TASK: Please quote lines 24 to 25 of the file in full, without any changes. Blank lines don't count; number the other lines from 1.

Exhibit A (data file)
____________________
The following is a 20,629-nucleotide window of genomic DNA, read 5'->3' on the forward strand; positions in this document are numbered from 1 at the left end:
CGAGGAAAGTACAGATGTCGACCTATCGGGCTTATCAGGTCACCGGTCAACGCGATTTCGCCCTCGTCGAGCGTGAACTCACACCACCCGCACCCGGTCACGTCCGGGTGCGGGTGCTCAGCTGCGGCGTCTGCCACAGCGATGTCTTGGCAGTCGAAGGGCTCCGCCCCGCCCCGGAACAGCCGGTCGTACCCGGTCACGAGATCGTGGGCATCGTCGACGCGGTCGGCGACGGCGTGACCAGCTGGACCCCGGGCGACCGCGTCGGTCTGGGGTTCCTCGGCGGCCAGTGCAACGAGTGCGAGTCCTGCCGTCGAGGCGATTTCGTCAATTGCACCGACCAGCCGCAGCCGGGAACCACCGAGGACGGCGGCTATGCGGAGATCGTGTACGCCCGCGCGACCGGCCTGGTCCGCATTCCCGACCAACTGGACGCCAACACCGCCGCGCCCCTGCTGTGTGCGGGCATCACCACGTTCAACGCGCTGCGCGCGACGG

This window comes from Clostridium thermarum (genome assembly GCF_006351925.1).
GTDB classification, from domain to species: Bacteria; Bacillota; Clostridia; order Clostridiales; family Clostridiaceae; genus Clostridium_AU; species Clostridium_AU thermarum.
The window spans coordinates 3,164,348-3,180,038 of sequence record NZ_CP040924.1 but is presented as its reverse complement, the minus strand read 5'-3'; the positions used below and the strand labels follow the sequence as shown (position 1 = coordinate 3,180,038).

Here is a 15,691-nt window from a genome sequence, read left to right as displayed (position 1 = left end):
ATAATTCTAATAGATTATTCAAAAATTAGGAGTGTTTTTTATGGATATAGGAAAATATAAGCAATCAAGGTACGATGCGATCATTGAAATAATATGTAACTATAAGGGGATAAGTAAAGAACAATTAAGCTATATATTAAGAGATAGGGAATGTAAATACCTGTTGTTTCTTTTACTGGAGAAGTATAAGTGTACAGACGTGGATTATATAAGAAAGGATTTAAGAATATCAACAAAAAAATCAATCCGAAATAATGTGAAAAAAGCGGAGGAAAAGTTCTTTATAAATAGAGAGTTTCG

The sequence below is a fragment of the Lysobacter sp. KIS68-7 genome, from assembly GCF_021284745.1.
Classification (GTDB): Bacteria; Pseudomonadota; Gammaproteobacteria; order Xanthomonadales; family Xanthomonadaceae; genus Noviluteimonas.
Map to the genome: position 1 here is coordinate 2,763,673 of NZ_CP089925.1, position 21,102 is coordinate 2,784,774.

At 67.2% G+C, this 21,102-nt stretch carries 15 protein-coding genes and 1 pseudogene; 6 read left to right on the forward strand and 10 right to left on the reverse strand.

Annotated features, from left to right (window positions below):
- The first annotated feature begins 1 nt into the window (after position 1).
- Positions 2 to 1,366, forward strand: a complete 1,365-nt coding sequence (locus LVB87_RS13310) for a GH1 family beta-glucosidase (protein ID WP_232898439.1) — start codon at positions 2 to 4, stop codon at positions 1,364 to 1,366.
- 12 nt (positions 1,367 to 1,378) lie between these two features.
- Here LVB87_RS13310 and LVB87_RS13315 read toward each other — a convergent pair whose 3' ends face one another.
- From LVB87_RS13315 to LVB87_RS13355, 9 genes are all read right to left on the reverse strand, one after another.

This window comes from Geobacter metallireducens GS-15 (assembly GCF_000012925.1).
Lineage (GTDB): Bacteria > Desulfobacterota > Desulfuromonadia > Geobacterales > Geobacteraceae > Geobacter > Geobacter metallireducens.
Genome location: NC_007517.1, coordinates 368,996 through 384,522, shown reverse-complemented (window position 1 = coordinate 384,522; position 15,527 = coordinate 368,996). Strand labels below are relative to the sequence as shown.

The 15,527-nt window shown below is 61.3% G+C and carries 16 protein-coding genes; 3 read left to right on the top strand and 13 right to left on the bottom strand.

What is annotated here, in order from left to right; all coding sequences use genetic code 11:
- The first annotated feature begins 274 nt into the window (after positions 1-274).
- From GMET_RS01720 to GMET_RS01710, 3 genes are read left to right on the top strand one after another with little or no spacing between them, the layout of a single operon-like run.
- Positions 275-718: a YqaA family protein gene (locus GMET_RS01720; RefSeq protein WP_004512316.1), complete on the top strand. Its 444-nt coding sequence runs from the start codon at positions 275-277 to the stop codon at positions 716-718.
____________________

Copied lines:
- From GMET_RS01720 to GMET_RS01710, 3 genes are read left to right on the top strand one after another with little or no spacing between them, the layout of a single operon-like run.
- Positions 275-718: a YqaA family protein gene (locus GMET_RS01720; RefSeq protein WP_004512316.1), complete on the top strand. Its 444-nt coding sequence runs from the start codon at positions 275-277 to the stop codon at positions 716-718.